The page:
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Photoshopping Ethics ?

Photoshopping of Model
http://heartymagazine.com/wp-content/uploads/2009/12/model-photoshop.jpg

"A law passed in Israel this week requires publications to note when an image has been edited to make a model appear thinner, and also bans models deemed as underweight from appearing in advertisements. It's not yet clear how exactly this law will be enforced, as proving that a well-photoshopped image has been modified is an extremely difficult task and every image published will be edited in some way." Aaron Souppouris via http://www.theverge.com/2012/3/22/2893068/israel-photoshop-law-model-health
Do you think it is unreasonable for companies to photoshop images of the models they use in photographs for advertisements?


Do you think it is reasonable to force these companies to disclose that an image has been photoshopped with a stamp or cymbol in the image indicating that it has been modified?

Do you think that makeup is a physical equivalent to photoshop?

Do you think the banning underweight models from being used in commercial advertisement makes sense considering the prevalence of eating disorders and other forms of food based psycho-social sickness that negatively affects the self image, esteem and values of women?

I first of all would like to say that I think copywrite law is bull dung because of its excess duration. I furthermore would argue that all ideas and content are based on other works, inspired or adapted or derived from : true inspiration and unique thinking is a rare phenomenon, and even where it does occur the person with the creative insight is drawing off of their experience of the works of others. Therefor, copywrite law is a total crock of funk the way it is applied. I believe in defending the rights of an artist to derive income from their work, however: the extreme duration of copywrite protection is ridiculous and has no rational basis in reasonable thinking or balanced wisdom.

My Take on These Issue's

If copywrite has to be put into an image, then I believe it should also be stated simply if the image is modified from the way the camera originally captured the image. Unmodified images could be stamped "Pure Optical" where as Photoshopped images could be stamped "Digitally Enhanced." : these indications would be placed adjacent to image copywrite stamp.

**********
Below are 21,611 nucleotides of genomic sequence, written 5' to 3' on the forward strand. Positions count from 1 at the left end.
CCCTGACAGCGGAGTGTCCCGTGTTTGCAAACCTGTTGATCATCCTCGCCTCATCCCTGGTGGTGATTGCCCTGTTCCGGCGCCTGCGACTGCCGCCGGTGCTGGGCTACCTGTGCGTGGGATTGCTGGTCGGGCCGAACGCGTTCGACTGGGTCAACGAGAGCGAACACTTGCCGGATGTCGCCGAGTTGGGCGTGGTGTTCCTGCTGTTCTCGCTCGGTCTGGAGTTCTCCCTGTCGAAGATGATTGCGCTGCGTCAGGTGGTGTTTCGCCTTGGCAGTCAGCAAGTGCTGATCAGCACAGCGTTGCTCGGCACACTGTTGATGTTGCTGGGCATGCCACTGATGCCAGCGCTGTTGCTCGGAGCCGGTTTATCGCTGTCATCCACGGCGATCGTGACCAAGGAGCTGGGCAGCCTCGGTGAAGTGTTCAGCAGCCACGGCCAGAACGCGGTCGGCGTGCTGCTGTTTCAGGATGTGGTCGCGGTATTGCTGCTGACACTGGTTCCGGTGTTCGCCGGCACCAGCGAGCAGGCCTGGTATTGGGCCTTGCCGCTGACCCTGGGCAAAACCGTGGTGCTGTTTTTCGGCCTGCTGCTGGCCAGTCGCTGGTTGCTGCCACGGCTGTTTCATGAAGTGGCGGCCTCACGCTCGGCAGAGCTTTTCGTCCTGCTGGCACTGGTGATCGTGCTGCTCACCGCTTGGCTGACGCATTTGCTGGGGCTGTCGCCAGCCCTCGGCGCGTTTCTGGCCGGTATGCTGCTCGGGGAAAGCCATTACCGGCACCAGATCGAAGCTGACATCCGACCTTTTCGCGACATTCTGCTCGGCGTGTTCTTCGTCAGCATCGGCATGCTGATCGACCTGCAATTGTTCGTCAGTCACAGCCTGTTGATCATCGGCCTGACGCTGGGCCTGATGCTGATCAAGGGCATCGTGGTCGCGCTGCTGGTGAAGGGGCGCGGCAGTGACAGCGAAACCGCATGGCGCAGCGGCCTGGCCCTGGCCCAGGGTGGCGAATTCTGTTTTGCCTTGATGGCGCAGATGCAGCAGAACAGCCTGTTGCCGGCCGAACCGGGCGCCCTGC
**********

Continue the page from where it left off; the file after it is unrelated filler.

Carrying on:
I furthermore think the these Models need to pass a physical exam to prove they are healthy : since the image of their body is being used to promote "norms" ~ and this would include blood testing for health indicators as well as drug testing for stimulants and other compounds the cause weight loss. Models could only be used if they are approved by a peer reviewed board of medical scientists as health and fit ~ and thus could be used in modeling. This effort would be undertaken to combat the psycho-social impact that pervasive unrealistic images have on increasing the prevalence of eating disorders. I would also make physical education mandatory, and make nutritional education mandatory since so many Americans seem to struggle with eating in excess/ obesity/ heart disease, joint damage, diabetes, ect. ect.

What do you think? Care to Comment !

1 comment:

  1. That model looks a lot better *before* she's photoshopped, I think.

    "I furthermore think the these Models need to pass a physical exam to prove they are healthy : since the image of their body is being used to promote "norms" ~ and this would include blood testing for health indicators as well as drug testing for stimulants and other compounds the cause weight loss. "

    Well, OK I kind of get where you're going with this and agree with the principle, but I think this would be too regulatory. If magazines want to have thin models, they will, and in my opinion it's their free speech right to do so.

    The best thing is to have education that these images are not necessarily realistic. Of course, Obesity is a problem too, and people need to educated on it.

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